Boris to come out fighting at Covid Inquiry grilling: I got big calls right

The former prime minister will steer clear of personal attacks despite the onslaught of abuse he has faced from some former colleagues but will give a robust defence of the UK’s ­performance during the crisis.

A source close to the ex-PM said: “The Government got the big calls right on Covid and, under Boris’s ­leadership, the UK had the fastest ­vaccine rollout in Europe.

“Boris got us out of lockdown quicker than other European countries and got the economy moving again quicker than other nations.

“The UK did not perform the worst in Covid contrary to some claims.”

Mr Johnson faces two days of ­intensive questioning by top barristers about how he led the Government’s response to the pandemic.

It is thought he will repeat apologies made for the shortcomings of the government but will defend his record of getting major decisions right.

But it is understood he believes the inquiry should be looking at wider issues around Covid than lockdowns.

They include whether the virus originated in a Chinese laboratory, the economic effects of lockdown and the impact on children.

The former premier is expected to tell the probe he followed the advice of scientists.

Earlier in the inquiry his ex-chief adviser Dominic Cummings claimed Mr Johnson asked scientists whether Covid could be destroyed by blowing a “special hair dryer” up noses.

He also alleged Mr Johnson said he would rather “let the bodies pile high” than hit the economy with further restrictions.

Extracts from the diaries of former chief scientific adviser to the Government Sir Patrick Vallance ­suggested Mr Johnson wanted to let Covid “rip”. And Cabinet Secretary Simon Case said Mr Johnson and his inner circle were “basically feral”.

Mr Johnson is likely to highlight actions taken to ensure the NHS did not collapse. After expletive-ridden messages being shared between key figures in government were revealed at the probe, Mr Johnson is expected to say he occasionally used expressive ­language but was trying to test and ­provoke the advisers around him so he got a better idea of what they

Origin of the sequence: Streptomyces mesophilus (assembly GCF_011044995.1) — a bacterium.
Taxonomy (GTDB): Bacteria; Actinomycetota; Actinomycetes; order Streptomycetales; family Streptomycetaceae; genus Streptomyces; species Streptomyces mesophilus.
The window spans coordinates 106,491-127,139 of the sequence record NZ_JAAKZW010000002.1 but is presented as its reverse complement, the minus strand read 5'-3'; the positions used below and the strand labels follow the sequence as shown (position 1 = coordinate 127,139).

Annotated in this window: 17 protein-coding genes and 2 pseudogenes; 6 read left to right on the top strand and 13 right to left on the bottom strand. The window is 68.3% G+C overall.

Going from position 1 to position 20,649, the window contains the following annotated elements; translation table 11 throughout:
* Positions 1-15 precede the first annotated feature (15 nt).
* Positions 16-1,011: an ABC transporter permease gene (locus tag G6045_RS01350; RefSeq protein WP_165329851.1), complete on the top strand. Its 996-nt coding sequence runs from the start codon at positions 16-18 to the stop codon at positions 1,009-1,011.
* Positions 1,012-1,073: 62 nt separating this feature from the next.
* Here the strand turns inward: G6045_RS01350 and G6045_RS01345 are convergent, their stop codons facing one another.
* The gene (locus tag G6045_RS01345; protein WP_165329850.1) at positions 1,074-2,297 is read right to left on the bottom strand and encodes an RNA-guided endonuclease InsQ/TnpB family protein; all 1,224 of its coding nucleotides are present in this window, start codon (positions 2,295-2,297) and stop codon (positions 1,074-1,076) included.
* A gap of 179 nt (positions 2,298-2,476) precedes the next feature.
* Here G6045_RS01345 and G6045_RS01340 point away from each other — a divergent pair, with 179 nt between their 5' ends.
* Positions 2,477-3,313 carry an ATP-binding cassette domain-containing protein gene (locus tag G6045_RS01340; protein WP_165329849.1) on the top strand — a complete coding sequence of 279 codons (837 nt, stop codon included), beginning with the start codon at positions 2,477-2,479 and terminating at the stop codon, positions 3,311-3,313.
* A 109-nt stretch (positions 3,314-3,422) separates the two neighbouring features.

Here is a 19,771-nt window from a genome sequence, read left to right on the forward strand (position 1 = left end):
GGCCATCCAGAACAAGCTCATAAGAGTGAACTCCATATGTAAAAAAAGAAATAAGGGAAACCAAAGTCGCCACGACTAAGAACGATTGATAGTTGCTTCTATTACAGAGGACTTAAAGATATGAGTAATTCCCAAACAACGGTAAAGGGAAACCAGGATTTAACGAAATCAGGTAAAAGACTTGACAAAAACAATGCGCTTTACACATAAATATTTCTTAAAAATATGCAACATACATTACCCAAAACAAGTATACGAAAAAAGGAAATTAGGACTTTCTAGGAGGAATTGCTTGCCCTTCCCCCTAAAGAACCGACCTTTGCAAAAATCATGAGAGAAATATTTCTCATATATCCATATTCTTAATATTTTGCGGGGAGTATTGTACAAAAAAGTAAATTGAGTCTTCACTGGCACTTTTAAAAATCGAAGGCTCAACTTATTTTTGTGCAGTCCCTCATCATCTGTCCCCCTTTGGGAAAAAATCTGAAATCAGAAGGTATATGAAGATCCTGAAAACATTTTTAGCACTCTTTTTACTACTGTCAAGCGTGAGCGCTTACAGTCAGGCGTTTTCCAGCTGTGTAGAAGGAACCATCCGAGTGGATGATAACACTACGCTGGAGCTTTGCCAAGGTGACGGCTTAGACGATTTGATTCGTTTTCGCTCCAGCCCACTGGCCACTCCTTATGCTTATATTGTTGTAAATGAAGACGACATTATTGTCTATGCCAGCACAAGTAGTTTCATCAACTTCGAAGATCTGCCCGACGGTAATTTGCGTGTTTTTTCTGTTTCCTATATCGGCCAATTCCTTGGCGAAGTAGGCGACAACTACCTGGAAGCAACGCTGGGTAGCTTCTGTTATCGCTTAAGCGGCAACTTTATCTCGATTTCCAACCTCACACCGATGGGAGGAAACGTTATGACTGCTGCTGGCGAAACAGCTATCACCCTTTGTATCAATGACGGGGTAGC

were saying to him.

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However, the former PM has denied deleting WhatsApp messages after it emerged he has not been able to ­provide the inquiry with any communications from February to June 2020 – spanning the early days of the pandemic and most of the first lockdown.

It comes after the Times reported Mr Johnson said technical experts have not been able to retrieve WhatsApp messages.

Boffins had been trying to recover them from his old mobile to hand them over to the inquiry.

Mr Johnson was originally told to stop using the device over security concerns after it emerged his number had been online for 15 years.

He then reportedly forgot the ­passcode. A spokesman for the former prime minister said: “Boris Johnson has fully cooperated with the Inquiry’s disclosure process and has submitted hundreds of pages of material. He has not deleted any messages.

“The Times report refers to a technical issue in the recovery of material that is for the technical team to address.”

Mr Johnson was advised to stop using the phone and not access it again on security grounds while PM in May 2021.

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